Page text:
Author: Rachel Abrams, Research Intern (Fall 2019), Center for Strategic and International Studies
A man darts across a busy street, taking advantage of the lack of traffic and capitalizing on the extra 30 seconds to justify a coffee before work. Minutes later, his panicked expression flashes on a billboard across the street, branding him as a jaywalker. His heart drops, and so does his social credit score. Although it sounds eerily familiar to the plot of a Black Mirror episode, this is actually a very real scenario in Rongcheng, China, where the city has implemented a social credit system, tracked by facial recognition, artificial intelligence, and vast quantities of personal data. This jaywalker (and others with low scores) can lose access to loans or potential promotions at work while model citizens (who donate to charity or do other good deeds that are arbitrarily determined) find themselves broadcasted at the City Hall or receive discounts on products. What is happening in Rongcheng is a real-world example of how digital authoritarianism is on the rise. This rise in authoritarianism is also being spread globally, with Chinese companies exporting their technologies to a number of governments, including Ethiopia, Ecuador, South Africa, Bolivia, Egypt, Rwanda, and Saudi Arabia. Their efforts have enabled authoritarian regimes to acquire digital tools for surveillance and control that they would not have the capability to develop on their own.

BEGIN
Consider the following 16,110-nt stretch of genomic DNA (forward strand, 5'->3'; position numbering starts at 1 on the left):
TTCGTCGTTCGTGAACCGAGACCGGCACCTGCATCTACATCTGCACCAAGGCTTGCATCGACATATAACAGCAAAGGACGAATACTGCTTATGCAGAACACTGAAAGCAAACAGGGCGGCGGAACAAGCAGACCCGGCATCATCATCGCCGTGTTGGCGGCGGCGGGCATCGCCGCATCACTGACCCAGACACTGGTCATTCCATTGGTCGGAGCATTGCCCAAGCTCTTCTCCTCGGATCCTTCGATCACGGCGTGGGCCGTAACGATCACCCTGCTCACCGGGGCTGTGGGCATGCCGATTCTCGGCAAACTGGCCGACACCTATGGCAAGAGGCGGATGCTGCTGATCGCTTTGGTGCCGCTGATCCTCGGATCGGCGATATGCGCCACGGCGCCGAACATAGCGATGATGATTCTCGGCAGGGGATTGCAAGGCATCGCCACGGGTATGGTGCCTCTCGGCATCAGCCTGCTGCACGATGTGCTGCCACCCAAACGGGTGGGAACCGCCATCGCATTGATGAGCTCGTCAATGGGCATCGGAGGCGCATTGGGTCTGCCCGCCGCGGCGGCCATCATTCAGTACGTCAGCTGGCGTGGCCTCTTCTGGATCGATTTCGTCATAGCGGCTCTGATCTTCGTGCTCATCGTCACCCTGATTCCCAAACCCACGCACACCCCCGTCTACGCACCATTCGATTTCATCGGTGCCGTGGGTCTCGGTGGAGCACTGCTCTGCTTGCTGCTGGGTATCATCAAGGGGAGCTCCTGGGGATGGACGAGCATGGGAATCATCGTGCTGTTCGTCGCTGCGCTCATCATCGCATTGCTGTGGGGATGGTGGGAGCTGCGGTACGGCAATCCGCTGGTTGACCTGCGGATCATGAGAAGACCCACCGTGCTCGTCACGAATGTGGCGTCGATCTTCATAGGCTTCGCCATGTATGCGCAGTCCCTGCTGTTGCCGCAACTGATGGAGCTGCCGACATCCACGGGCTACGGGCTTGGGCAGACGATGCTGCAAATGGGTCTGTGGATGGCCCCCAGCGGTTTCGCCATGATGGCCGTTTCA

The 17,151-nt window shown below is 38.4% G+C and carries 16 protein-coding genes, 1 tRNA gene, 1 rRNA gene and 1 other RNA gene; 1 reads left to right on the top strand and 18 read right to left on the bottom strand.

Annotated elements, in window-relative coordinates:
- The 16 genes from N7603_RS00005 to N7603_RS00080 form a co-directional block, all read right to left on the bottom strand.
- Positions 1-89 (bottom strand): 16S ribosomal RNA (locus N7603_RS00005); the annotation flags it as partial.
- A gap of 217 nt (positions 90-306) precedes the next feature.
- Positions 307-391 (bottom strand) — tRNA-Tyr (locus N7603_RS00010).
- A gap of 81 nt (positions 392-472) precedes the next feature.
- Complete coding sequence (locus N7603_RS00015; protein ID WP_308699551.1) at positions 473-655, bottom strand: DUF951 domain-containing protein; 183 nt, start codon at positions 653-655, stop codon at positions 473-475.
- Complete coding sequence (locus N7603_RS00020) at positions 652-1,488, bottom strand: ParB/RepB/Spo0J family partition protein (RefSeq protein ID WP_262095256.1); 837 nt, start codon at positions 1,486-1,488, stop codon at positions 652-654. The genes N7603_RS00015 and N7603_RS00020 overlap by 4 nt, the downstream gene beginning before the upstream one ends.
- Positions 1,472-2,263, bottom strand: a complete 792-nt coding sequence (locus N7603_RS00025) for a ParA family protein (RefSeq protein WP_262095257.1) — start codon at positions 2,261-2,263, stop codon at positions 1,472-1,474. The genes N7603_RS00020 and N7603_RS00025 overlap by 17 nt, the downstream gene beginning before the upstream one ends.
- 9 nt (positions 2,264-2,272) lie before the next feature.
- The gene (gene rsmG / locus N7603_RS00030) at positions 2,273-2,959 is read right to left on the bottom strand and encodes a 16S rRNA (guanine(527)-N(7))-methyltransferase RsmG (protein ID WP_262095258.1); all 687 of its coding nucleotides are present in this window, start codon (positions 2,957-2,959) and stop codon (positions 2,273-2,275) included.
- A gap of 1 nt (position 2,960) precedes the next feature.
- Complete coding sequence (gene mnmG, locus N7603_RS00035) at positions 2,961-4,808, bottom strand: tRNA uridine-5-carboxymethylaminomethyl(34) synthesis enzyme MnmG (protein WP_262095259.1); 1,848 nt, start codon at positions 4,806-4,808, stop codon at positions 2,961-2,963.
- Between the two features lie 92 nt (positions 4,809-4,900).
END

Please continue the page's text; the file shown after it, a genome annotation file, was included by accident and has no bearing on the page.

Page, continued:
Digital authoritarianism, defined as using technology to enhance or enable authoritarian governance, has been a concern since the advent of the internet. However, as AI and other emerging technologies generate unparalleled amounts of data and new ways to harness it, authoritarian governments have managed to leverage a novel and efficient way to control their populations. Digital authoritarianism lets governments monitor, understand, and control their citizens far better than ever before, often at a reasonable cost. Most governments have access to huge amounts of data from tax returns, medical and criminal records, bank statements, location services on apps, and technologies that track biometric data and have facial recognition capabilities. Unbound by democratic principles like due process and the rule of law, authoritarian governments have no qualms about using that data for massive social control. These governments are also able to selectively censor information and public behaviors that may damage the regime while allowing for economically positive discourse and actions. China has become one of the major exporters of digital authoritarianism through state and private actors. It is important to note that many private firms around the world have exported dual-use technologies or technologies that can be used in both military and civilian spheres. However, due to the extremely close relationship between the Chinese state and its large technology companies, it is evident that Chinese firms are using these technologies in a way that aligns with state ideologies. For example, tools that inspect internet data to filter and block malware could be used to filter and censor online content, and CCTV cameras for security can be used for surveillance.